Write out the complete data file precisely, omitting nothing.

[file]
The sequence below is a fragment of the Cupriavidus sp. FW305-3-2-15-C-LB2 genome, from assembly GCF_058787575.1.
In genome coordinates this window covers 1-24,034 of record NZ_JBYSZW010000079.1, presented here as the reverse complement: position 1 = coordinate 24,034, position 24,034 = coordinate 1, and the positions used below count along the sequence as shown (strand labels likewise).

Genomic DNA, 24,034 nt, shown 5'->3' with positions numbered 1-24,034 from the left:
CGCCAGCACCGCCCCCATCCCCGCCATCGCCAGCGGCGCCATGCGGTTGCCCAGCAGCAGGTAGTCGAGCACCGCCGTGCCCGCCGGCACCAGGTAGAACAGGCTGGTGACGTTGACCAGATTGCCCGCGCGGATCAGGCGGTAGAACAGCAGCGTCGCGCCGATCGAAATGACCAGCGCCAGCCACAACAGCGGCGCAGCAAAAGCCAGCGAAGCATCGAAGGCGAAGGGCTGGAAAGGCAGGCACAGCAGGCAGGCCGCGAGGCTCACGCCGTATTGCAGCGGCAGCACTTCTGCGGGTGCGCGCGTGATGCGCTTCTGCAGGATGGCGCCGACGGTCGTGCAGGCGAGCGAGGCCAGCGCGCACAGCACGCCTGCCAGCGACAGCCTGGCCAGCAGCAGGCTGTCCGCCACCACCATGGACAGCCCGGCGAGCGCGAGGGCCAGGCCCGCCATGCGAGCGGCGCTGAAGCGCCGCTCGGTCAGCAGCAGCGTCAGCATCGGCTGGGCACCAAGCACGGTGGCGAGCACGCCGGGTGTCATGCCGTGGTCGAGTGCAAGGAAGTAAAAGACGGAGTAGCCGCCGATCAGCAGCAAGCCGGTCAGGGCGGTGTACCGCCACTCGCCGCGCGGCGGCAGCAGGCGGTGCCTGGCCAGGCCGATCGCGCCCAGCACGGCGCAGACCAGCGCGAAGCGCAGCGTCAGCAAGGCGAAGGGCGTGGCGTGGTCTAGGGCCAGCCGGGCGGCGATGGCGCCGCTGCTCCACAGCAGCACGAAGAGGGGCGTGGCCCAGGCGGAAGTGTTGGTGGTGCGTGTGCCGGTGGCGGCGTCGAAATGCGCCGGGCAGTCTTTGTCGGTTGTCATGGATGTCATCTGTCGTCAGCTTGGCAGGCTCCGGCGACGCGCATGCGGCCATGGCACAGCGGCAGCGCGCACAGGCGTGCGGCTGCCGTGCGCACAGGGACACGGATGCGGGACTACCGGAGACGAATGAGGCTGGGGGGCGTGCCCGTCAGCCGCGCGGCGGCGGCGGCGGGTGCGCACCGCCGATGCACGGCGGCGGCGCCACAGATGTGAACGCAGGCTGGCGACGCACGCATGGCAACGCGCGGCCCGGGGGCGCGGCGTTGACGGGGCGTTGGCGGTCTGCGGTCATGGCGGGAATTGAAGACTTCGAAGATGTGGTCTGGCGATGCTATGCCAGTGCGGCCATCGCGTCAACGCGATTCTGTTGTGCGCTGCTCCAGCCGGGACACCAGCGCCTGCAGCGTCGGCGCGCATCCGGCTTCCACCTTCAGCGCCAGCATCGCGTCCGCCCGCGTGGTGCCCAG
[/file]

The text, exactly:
The sequence below is a fragment of the Cupriavidus sp. FW305-3-2-15-C-LB2 genome, from assembly GCF_058787575.1.
In genome coordinates this window covers 1-24,034 of record NZ_JBYSZW010000079.1, presented here as the reverse complement: position 1 = coordinate 24,034, position 24,034 = coordinate 1, and the positions used below count along the sequence as shown (strand labels likewise).

Genomic DNA, 24,034 nt, shown 5'->3' with positions numbered 1-24,034 from the left:
CGCCAGCACCGCCCCCATCCCCGCCATCGCCAGCGGCGCCATGCGGTTGCCCAGCAGCAGGTAGTCGAGCACCGCCGTGCCCGCCGGCACCAGGTAGAACAGGCTGGTGACGTTGACCAGATTGCCCGCGCGGATCAGGCGGTAGAACAGCAGCGTCGCGCCGATCGAAATGACCAGCGCCAGCCACAACAGCGGCGCAGCAAAAGCCAGCGAAGCATCGAAGGCGAAGGGCTGGAAAGGCAGGCACAGCAGGCAGGCCGCGAGGCTCACGCCGTATTGCAGCGGCAGCACTTCTGCGGGTGCGCGCGTGATGCGCTTCTGCAGGATGGCGCCGACGGTCGTGCAGGCGAGCGAGGCCAGCGCGCACAGCACGCCTGCCAGCGACAGCCTGGCCAGCAGCAGGCTGTCCGCCACCACCATGGACAGCCCGGCGAGCGCGAGGGCCAGGCCCGCCATGCGAGCGGCGCTGAAGCGCCGCTCGGTCAGCAGCAGCGTCAGCATCGGCTGGGCACCAAGCACGGTGGCGAGCACGCCGGGTGTCATGCCGTGGTCGAGTGCAAGGAAGTAAAAGACGGAGTAGCCGCCGATCAGCAGCAAGCCGGTCAGGGCGGTGTACCGCCACTCGCCGCGCGGCGGCAGCAGGCGGTGCCTGGCCAGGCCGATCGCGCCCAGCACGGCGCAGACCAGCGCGAAGCGCAGCGTCAGCAAGGCGAAGGGCGTGGCGTGGTCTAGGGCCAGCCGGGCGGCGATGGCGCCGCTGCTCCACAGCAGCACGAAGAGGGGCGTGGCCCAGGCGGAAGTGTTGGTGGTGCGTGTGCCGGTGGCGGCGTCGAAATGCGCCGGGCAGTCTTTGTCGGTTGTCATGGATGTCATCTGTCGTCAGCTTGGCAGGCTCCGGCGACGCGCATGCGGCCATGGCACAGCGGCAGCGCGCACAGGCGTGCGGCTGCCGTGCGCACAGGGACACGGATGCGGGACTACCGGAGACGAATGAGGCTGGGGGGCGTGCCCGTCAGCCGCGCGGCGGCGGCGGCGGGTGCGCACCGCCGATGCACGGCGGCGGCGCCACAGATGTGAACGCAGGCTGGCGACGCACGCATGGCAACGCGCGGCCCGGGGGCGCGGCGTTGACGGGGCGTTGGCGGTCTGCGGTCATGGCGGGAATTGAAGACTTCGAAGATGTGGTCTGGCGATGCTATGCCAGTGCGGCCATCGCGTCAACGCGATTCTGTTGTGCGCTGCTCCAGCCGGGACACCAGCGCCTGCAGCGTCGGCGCGCATCCGGCTTCCACCTTCAGCGCCAGCATCGCGTCCGCCCGCGTGGTGCCCAG